Murder Is Not Justified.
April 23rd, 2008
Santa Cruz, California
Received by FAB
I am here, Nat Turner.
What I wish to tell the world is, murder is murder, no matter how unjustly the murderer has been treated. I found this out to my sorrow. If the whites, as I thought, were the oppressor race, this did not justify in the eyes of God the killing I committed. In fact, by doing that, I truly added to my own misery.
I was gifted of the Lord. I knew things that ordinarily could not be known. But this could not remove the awful penalty for taking many lives in a brutal manner. As I saw it over here, I became the oppressor, and though at the time I did these horrible deeds I exulted in them, when I came over here, I was horrified to discover that some very ugly and hellish spirits were congratulating me for a job well done, and I realized, with a shock, that I partook of evil, just as my white oppressors had. And I could not bear the thought that though many of these whites were in fact oppressive, many of these same whites did not descend to murder as I had.
So I was in a similar category as white sinners. This spirit world is the great leveler, and no spirit can possibly avoid the penalty of the Law of Compensation.
The murderer suffers, and since I killed many, and in a brutal way, my sufferings have been correspondingly great.
I have heard about the Divine Love and have yearned to apply It, but something always seems to stop me from pursuing It.
Nat, commonly called Nat Turner, (October 2, 1800 – November 11, 1831) was an American slave whose slave rebellion in Southampton County, Virginia, was the most remarkable instance of black resistance to enslavement in the antebellum southern United States. His methodical slaughter of white civilians during the uprising makes his legacy controversial, but he is still considered by many to be a heroic figure of black resistance to oppression. At birth he was not given a surname, but was recorded solely by his given name, Nat. In accordance with a common practice, he was often called by the surname of his owner, Samuel Turner.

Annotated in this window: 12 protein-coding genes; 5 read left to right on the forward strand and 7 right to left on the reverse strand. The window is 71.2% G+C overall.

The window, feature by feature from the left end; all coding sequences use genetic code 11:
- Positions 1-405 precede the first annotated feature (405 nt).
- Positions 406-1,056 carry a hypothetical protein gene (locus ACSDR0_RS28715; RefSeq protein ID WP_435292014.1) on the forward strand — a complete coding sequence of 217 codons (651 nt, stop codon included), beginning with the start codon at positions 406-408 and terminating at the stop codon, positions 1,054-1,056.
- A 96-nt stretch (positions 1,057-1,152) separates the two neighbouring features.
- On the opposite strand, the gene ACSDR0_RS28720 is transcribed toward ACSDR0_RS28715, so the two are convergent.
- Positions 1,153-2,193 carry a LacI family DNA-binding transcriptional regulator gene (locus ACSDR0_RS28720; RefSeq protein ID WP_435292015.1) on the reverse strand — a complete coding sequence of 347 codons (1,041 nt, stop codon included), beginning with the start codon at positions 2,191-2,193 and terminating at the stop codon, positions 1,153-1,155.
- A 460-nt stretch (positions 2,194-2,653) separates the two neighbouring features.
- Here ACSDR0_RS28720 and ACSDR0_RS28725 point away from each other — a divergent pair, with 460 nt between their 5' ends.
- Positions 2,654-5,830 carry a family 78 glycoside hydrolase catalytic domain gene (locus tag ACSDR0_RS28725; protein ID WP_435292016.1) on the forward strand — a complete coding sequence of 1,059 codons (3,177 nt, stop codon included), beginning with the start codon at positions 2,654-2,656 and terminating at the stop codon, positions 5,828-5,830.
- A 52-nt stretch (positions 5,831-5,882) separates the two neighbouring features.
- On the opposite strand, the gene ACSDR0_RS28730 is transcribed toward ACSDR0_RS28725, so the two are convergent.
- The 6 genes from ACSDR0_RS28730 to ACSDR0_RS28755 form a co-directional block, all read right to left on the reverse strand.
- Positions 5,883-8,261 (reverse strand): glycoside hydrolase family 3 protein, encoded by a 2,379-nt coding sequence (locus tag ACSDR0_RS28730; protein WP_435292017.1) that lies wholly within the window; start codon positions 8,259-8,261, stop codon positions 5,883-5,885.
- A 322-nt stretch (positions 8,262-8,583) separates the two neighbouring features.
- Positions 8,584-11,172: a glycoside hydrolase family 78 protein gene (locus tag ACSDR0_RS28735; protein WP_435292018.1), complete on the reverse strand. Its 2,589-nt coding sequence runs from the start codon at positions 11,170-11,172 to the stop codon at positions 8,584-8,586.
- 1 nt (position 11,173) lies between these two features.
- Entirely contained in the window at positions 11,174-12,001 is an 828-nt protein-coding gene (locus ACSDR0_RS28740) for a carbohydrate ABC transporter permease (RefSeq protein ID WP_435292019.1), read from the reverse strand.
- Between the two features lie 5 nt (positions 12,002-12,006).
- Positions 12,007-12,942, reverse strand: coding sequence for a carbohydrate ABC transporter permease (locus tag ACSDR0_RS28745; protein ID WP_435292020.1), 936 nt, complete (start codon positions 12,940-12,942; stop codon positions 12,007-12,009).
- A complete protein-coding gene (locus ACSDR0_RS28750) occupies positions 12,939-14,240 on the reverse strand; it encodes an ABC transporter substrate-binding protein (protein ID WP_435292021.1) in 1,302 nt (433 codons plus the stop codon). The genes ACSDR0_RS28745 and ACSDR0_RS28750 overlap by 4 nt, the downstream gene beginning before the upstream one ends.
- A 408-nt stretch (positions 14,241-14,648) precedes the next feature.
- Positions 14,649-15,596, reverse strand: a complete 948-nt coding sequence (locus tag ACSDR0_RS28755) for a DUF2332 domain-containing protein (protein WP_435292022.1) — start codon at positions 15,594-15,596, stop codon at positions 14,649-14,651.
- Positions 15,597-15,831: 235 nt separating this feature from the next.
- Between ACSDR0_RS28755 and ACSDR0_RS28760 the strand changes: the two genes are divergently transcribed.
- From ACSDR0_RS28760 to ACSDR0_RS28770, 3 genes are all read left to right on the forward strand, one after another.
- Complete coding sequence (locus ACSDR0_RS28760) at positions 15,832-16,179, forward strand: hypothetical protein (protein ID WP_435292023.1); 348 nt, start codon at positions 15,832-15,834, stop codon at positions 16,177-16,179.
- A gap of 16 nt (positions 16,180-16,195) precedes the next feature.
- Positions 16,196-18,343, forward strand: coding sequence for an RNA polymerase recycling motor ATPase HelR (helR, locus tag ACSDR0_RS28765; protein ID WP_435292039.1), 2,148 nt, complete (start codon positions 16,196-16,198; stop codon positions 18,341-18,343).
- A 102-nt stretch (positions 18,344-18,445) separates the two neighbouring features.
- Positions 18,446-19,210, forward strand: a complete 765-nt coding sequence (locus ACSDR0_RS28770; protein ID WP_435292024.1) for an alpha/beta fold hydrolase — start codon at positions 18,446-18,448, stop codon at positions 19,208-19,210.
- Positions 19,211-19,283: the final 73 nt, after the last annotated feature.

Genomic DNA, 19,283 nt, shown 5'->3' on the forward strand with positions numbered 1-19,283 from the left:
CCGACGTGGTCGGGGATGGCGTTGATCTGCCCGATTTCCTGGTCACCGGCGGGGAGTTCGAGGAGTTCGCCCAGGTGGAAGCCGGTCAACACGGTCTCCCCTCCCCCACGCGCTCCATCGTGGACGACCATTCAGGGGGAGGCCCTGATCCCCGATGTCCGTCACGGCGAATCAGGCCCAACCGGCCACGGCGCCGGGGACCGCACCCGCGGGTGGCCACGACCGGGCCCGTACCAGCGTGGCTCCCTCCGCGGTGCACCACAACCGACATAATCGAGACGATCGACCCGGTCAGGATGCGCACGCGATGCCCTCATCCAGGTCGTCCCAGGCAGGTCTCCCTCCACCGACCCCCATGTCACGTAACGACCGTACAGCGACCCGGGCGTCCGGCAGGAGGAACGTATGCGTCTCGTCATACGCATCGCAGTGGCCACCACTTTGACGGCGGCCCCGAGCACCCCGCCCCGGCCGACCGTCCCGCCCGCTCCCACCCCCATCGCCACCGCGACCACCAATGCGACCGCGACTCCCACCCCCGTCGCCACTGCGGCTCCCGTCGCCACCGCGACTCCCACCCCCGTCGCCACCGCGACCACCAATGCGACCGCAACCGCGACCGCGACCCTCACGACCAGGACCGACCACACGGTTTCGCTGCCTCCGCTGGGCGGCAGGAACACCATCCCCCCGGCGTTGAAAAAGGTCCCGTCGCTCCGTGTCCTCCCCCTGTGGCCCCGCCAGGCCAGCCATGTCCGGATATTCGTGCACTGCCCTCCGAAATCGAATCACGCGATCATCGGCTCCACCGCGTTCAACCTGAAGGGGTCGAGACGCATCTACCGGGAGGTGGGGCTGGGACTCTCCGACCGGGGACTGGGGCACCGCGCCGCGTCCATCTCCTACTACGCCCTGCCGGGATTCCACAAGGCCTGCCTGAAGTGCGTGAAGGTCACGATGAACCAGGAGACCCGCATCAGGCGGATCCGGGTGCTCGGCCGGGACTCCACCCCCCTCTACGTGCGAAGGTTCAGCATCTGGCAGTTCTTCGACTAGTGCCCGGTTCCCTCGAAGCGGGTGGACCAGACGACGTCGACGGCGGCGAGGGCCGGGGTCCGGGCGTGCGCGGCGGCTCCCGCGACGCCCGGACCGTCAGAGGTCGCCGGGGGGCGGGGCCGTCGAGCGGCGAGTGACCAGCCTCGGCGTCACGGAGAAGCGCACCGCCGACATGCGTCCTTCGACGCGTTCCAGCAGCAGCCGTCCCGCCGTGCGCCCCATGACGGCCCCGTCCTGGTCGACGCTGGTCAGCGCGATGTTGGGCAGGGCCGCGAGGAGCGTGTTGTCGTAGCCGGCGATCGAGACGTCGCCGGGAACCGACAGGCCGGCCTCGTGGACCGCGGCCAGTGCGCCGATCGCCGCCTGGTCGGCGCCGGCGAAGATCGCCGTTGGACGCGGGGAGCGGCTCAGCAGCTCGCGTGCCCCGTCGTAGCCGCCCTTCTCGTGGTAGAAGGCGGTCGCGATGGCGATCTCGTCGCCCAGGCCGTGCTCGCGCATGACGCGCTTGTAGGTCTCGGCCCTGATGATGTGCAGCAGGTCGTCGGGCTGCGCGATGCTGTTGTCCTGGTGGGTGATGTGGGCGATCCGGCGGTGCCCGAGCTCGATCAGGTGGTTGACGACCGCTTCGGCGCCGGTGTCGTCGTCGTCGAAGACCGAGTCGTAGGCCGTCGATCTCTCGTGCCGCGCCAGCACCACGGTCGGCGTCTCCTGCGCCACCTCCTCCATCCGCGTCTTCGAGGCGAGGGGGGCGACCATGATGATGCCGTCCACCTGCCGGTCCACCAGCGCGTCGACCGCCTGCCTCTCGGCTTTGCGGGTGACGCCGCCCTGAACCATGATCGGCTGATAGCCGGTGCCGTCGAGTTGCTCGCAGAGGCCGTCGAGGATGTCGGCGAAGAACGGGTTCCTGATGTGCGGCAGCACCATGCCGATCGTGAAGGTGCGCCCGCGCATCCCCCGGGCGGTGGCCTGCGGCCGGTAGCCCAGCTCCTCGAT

Nat started his rebellion with a few trusted fellow slaves. The rebels traveled from house to house, freeing slaves and killing all the white people they found. The rebels ultimately included more than 50 enslaved and free blacks.
Because the rebels did not want to alert anyone to their presence as they carried out their attacks, they initially used knives, hatchets, axes, and blunt instruments instead of firearms. Nat called on his group to “kill all whites.” The rebellion did not discriminate by age or gender, although Nat later indicated that he intended to spare women, children, and men who surrendered as it went on. Before Nat and his brigade of rebels met resistance at the hands of a white militia, 57 white men, women and children had been killed. (Source: Wikipedia)